“By making use of some fairly standard park assist autonomous features, the
vehicles can essentially valet park themselves (think of it as an EV
‘vending machine’),” Westrum says. “In places where parking is a premium
(London, NYC, etc.) we think this approach can prove to be quite helpful.”

It’s the sort of platform that can enable some of the more utopian visions
for autonomous cars, where users can hail a ride and fall asleep in a
robo-cab. Tesla is working on setting up such a service for its existing
vehicles, while Volkswagen firm Moia is planning something similar for the
early 2020s, but Westrum rejects the idea that autonomy is required to
change transportation.

“We tend to view autonomy as the new seat belt, more about making automotive
fatalities a thing of the past than taking away steering wheels,” Westrum
says. “So in that context, autonomy figures into our planning from the
start. That’s why we’ll have the necessary sensors, on board processing and
wireless capabilities standard from the start, waiting to be progressively
“turned on” via software updates as regulations catch up with the

The production version of the One is due to be unveiled in late 2019, with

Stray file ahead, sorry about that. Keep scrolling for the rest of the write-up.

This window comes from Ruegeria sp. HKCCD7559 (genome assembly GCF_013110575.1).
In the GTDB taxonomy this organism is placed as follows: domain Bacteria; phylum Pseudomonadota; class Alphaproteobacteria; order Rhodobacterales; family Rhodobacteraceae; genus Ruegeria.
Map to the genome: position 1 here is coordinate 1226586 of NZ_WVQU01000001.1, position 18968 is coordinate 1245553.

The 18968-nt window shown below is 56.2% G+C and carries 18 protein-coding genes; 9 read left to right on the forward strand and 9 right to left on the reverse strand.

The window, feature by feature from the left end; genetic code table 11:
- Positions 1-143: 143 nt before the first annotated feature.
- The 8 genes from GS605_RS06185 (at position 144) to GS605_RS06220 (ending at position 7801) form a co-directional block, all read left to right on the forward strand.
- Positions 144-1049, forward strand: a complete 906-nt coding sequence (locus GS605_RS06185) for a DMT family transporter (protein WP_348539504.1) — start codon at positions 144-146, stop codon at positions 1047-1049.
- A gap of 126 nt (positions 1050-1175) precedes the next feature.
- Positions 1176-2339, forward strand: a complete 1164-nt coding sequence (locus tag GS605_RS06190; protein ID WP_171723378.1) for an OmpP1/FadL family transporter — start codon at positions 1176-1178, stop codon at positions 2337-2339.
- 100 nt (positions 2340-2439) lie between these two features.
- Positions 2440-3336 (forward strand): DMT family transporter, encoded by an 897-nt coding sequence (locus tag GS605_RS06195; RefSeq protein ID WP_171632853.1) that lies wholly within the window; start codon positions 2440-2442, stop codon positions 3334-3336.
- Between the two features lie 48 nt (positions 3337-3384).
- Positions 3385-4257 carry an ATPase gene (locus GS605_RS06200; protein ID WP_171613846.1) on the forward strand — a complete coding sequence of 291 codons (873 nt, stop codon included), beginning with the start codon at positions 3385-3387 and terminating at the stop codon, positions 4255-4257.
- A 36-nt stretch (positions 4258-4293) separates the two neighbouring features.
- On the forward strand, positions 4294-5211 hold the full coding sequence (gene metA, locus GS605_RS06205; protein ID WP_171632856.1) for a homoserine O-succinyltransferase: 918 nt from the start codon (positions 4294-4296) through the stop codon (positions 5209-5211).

plans to start deliveries to customers shortly after.
[© inverse.com]

Route 66 Electric Vehicle Museum provides opportunity for ‘something
extremely special’
December 27, 2018  KINGMAN – The last of 12 electric vehicles gifted to the
Route 66 Electric Vehicle Museum from the Peterson Automotive Museum ... The
majority of the Route 66 Electric Vehicle Museum’s vehicles are in storage,
with about 27 of approximately 100 on display ...
After 12-car donation, Historic Electric Vehicle Foundation seeks to expand
its museum
December 27, 2018  At about 4,000 square feet, the Historic Electric Vehicle
Foundation’s museum has only enough floor space for about a quarter ...

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telsa cell modaul break down

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Can a single tesla moudual  24V, 233Ah, 5.2kWh,  be broken opened up
rewired into sections so I can come up with a 21s  cell pack.???